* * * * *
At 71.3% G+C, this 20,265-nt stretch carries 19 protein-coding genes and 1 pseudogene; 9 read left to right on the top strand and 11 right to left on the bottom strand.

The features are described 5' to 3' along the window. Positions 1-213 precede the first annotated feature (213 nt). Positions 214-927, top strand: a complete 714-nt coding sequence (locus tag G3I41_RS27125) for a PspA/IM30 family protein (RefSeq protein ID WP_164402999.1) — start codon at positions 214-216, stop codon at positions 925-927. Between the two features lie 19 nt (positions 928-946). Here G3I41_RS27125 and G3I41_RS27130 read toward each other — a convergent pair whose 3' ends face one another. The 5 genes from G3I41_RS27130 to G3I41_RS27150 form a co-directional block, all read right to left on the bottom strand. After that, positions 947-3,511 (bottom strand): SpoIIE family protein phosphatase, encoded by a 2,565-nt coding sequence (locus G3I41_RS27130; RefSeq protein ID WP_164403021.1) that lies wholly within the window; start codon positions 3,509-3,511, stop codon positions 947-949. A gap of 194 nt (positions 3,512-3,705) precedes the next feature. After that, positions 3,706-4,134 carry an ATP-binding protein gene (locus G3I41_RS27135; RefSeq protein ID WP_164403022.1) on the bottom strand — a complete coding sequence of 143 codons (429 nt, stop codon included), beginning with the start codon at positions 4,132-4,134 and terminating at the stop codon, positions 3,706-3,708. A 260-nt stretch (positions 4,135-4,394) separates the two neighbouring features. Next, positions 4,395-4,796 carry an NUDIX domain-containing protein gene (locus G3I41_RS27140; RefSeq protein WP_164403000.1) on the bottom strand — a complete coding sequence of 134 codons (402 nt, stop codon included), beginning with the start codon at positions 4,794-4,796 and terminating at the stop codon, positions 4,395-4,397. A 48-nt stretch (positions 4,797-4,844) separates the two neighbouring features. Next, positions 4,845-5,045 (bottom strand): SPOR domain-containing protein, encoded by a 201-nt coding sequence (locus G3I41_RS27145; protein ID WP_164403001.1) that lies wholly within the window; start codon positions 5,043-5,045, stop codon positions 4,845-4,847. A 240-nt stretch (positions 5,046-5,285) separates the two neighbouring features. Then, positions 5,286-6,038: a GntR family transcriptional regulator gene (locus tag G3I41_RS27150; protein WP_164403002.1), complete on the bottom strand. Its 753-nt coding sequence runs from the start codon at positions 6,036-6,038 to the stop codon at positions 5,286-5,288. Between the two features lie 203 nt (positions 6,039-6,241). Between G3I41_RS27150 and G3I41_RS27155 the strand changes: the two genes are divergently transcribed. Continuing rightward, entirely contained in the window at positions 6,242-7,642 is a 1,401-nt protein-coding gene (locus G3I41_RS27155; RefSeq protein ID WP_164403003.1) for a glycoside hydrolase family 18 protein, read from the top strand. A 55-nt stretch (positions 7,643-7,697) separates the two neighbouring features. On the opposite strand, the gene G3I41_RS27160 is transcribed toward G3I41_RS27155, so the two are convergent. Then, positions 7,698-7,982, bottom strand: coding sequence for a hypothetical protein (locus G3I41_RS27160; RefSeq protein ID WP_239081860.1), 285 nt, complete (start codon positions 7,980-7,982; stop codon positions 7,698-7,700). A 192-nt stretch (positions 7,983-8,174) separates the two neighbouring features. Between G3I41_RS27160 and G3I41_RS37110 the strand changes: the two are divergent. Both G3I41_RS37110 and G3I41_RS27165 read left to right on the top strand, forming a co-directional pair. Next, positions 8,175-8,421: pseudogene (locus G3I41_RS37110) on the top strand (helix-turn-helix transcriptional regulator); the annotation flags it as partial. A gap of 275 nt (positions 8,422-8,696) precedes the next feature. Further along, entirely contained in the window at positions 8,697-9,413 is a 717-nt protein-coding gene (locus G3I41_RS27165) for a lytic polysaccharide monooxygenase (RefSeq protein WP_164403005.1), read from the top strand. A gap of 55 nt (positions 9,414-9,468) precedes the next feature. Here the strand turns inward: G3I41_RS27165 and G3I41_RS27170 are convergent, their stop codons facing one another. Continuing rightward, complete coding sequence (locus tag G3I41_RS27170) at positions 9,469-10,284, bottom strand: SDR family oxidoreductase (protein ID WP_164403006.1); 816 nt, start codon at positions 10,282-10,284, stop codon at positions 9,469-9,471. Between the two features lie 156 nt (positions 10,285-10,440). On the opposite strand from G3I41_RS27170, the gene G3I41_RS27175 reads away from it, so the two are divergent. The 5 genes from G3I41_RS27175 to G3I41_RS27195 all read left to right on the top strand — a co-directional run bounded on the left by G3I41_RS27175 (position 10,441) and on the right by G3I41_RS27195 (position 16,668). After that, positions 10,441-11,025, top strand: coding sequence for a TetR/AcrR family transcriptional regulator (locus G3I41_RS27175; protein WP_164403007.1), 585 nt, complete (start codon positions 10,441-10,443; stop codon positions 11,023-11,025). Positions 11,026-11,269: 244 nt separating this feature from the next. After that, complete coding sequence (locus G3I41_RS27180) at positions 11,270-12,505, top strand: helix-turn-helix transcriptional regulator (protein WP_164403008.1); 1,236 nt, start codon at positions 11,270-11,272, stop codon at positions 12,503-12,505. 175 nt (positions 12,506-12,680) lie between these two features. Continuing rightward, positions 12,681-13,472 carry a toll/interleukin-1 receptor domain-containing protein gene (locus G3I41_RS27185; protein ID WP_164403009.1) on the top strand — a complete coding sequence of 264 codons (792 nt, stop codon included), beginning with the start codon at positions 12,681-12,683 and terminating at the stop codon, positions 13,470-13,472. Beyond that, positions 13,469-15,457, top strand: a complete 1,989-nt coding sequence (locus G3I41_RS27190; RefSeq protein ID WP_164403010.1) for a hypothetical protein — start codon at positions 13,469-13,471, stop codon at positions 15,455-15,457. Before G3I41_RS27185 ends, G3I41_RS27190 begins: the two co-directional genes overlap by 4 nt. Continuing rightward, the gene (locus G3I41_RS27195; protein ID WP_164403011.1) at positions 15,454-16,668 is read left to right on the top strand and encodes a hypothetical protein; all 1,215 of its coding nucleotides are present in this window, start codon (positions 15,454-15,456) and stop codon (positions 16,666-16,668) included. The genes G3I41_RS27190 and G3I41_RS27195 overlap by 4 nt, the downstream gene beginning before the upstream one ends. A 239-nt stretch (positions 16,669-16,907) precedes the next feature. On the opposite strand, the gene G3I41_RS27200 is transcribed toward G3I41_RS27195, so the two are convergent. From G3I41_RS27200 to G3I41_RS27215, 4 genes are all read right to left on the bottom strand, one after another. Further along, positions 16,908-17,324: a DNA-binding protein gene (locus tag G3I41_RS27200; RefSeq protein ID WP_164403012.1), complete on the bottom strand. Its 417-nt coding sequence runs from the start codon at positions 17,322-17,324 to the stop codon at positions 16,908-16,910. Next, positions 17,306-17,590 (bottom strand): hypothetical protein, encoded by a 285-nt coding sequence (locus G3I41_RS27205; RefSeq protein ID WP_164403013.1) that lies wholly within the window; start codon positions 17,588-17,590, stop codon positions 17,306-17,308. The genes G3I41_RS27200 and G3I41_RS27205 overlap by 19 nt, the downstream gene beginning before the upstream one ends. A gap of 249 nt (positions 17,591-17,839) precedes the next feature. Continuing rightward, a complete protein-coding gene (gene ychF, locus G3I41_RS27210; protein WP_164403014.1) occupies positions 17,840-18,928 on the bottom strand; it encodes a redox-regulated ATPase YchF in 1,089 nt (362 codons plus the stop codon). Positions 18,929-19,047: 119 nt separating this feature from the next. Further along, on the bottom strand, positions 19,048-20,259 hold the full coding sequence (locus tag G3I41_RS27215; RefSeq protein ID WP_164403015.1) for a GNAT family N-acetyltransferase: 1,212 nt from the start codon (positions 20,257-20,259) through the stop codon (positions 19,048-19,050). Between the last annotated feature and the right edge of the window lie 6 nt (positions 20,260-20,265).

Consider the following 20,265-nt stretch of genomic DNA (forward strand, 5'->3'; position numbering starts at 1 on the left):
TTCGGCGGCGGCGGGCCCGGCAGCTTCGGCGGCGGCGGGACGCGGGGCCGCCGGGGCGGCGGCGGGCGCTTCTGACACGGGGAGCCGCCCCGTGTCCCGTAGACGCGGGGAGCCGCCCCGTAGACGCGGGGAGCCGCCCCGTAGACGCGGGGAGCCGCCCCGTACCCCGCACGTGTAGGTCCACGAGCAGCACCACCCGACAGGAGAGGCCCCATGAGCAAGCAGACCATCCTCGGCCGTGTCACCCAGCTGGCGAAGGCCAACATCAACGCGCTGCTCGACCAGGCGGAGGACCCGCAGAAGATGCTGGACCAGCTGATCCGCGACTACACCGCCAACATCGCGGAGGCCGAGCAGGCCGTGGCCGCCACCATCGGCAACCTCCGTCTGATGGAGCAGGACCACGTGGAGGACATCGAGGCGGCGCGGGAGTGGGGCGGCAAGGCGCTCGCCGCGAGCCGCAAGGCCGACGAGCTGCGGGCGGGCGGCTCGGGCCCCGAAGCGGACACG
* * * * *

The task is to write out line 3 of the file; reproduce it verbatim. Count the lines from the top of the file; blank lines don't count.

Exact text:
Consider the following 20,265-nt stretch of genomic DNA (forward strand, 5'->3'; position numbering starts at 1 on the left):